While I was in that booth, a delicious braid/skein/bump/what do you call a bunch of pre-yarn fuzz? called my name and whispered decadent things to me.  It's a beautiful dark grey alpaca silk blend that is going to be a dream to spin.

While I'm talking about fiber, I have a confession.  Approximately, *cough* 3 pounds of assorted fiber came home with me.  I blame waiting in the line for the Rovings booth (that is the name of the store) to see why everyone else was in line (I'm nothing if not a lemming).  By this time, I had met up with my friend Kim from my town and we both waited in line.  Kim had come for the full week so the long line was a nice chance to catch up.  We were standing near a 1.5 pound bag of brown Polworth that was a really good price and soooooooo soft.  I swear, it was love at first sight.  Sigh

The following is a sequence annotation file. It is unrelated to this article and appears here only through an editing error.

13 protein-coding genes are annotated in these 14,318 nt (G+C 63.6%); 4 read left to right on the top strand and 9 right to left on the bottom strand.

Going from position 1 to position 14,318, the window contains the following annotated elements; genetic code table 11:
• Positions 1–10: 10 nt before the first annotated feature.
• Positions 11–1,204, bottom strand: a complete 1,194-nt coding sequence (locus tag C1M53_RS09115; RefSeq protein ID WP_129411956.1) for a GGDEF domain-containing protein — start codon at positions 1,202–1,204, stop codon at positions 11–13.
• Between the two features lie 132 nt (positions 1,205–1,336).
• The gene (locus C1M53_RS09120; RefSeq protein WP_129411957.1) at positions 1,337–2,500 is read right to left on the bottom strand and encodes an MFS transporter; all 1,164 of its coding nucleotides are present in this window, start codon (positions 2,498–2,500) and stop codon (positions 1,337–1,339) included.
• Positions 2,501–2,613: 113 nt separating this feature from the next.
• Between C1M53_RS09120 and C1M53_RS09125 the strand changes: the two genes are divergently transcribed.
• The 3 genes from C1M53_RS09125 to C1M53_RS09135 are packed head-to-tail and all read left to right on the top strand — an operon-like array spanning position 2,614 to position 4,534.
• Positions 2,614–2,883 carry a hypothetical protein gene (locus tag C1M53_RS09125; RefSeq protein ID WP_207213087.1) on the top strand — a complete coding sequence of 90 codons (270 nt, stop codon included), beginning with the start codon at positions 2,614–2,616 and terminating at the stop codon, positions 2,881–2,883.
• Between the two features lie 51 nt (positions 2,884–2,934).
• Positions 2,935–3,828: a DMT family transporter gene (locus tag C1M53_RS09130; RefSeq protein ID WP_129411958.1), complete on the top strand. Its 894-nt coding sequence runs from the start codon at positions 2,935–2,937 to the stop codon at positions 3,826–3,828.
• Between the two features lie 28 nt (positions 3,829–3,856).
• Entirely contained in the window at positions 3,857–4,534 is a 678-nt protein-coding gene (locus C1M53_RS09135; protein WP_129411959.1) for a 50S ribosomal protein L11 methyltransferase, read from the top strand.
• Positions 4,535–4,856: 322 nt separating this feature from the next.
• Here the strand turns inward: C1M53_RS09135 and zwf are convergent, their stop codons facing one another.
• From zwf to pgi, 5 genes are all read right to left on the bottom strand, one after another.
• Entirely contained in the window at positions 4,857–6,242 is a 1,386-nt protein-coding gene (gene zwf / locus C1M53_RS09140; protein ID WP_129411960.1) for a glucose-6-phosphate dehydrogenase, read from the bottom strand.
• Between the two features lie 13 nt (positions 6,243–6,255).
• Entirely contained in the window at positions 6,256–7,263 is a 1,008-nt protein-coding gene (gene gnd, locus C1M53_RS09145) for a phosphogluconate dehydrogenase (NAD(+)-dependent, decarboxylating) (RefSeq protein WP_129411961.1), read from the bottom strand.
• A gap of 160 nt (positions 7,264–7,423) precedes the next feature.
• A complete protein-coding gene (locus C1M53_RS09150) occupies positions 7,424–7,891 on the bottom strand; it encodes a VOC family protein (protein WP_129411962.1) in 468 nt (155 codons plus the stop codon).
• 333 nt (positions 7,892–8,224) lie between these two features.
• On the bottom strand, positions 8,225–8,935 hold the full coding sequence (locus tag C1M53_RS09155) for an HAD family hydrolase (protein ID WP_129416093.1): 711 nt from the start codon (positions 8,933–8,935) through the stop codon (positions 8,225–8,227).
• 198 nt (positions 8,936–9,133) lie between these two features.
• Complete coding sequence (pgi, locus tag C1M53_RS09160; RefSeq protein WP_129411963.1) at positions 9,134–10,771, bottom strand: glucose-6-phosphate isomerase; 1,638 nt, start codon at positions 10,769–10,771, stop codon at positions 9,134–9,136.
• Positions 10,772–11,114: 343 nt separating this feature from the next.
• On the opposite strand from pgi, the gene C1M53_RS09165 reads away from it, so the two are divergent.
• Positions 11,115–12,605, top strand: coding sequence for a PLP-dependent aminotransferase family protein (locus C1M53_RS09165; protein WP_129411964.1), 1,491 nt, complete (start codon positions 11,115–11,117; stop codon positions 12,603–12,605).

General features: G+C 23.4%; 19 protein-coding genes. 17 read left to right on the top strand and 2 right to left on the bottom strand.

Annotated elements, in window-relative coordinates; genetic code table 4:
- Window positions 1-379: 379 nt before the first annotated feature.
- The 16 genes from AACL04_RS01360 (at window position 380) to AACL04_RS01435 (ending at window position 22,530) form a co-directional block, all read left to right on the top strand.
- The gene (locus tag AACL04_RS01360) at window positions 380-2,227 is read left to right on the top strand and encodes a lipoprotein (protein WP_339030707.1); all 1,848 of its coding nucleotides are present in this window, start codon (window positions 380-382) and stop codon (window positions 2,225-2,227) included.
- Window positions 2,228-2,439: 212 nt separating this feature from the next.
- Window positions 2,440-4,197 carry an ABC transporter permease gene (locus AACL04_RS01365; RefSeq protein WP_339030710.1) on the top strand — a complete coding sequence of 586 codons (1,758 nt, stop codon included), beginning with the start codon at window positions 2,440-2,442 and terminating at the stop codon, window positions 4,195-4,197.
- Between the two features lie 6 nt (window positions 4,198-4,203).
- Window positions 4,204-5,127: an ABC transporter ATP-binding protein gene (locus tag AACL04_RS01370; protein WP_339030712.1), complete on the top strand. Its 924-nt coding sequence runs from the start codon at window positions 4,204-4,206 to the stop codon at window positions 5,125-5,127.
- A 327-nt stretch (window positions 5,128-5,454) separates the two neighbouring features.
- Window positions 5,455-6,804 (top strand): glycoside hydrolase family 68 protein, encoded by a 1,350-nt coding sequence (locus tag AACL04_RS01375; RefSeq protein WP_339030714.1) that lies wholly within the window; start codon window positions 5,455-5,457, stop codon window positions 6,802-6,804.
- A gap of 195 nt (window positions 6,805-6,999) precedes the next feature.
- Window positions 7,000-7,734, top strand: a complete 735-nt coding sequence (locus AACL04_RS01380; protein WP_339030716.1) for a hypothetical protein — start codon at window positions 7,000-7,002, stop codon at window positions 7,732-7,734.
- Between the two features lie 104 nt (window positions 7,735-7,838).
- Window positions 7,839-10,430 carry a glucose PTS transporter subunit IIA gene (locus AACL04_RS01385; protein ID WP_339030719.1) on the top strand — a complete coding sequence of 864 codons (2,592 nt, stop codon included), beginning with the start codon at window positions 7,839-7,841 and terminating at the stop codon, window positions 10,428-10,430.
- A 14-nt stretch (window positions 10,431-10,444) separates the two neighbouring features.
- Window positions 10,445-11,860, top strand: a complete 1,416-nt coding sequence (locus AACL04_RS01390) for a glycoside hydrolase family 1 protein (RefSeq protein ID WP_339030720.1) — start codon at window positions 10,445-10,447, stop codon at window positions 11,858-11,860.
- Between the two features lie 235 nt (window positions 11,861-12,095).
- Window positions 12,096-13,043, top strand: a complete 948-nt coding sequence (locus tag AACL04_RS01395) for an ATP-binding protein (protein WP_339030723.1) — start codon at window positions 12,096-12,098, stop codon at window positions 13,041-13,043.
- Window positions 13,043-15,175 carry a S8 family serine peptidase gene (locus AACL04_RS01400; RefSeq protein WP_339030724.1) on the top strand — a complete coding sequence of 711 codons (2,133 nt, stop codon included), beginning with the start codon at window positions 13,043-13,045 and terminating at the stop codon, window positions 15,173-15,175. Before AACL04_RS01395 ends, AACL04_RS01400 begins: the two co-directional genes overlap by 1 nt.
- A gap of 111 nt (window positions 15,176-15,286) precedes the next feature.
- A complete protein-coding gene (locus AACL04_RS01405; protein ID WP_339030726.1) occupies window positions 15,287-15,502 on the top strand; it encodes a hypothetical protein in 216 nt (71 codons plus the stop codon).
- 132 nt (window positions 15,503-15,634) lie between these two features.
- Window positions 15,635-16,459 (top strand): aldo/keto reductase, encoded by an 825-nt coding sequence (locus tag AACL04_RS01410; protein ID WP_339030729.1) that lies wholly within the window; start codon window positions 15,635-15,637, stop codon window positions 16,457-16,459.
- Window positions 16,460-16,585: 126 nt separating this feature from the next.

The other large purchase was a pound of white Rambouillet from the booth next to Rovings.  It was really funny to see the multi-tasking from the people in line.  You might be in line but there was another booth right there!  People would look into the other booth and say "ooo! I want that.  Here is my money!"  All while not leaving the line. 

Of course, I didn't exactly plan to buy that much fiber.  The suitcase I brought is the size of a carry on.  Actually, my wheel suitcase is bigger than the one I used for my clothing.  What does that say about my priorities?  Anywho, my clothes suitcase has a neat backpack that you can tuck the straps in and zip on to the front of the bag.  That bag was empty and I thought it would be sufficient.  Ha!  But I'll tell you more about packing later.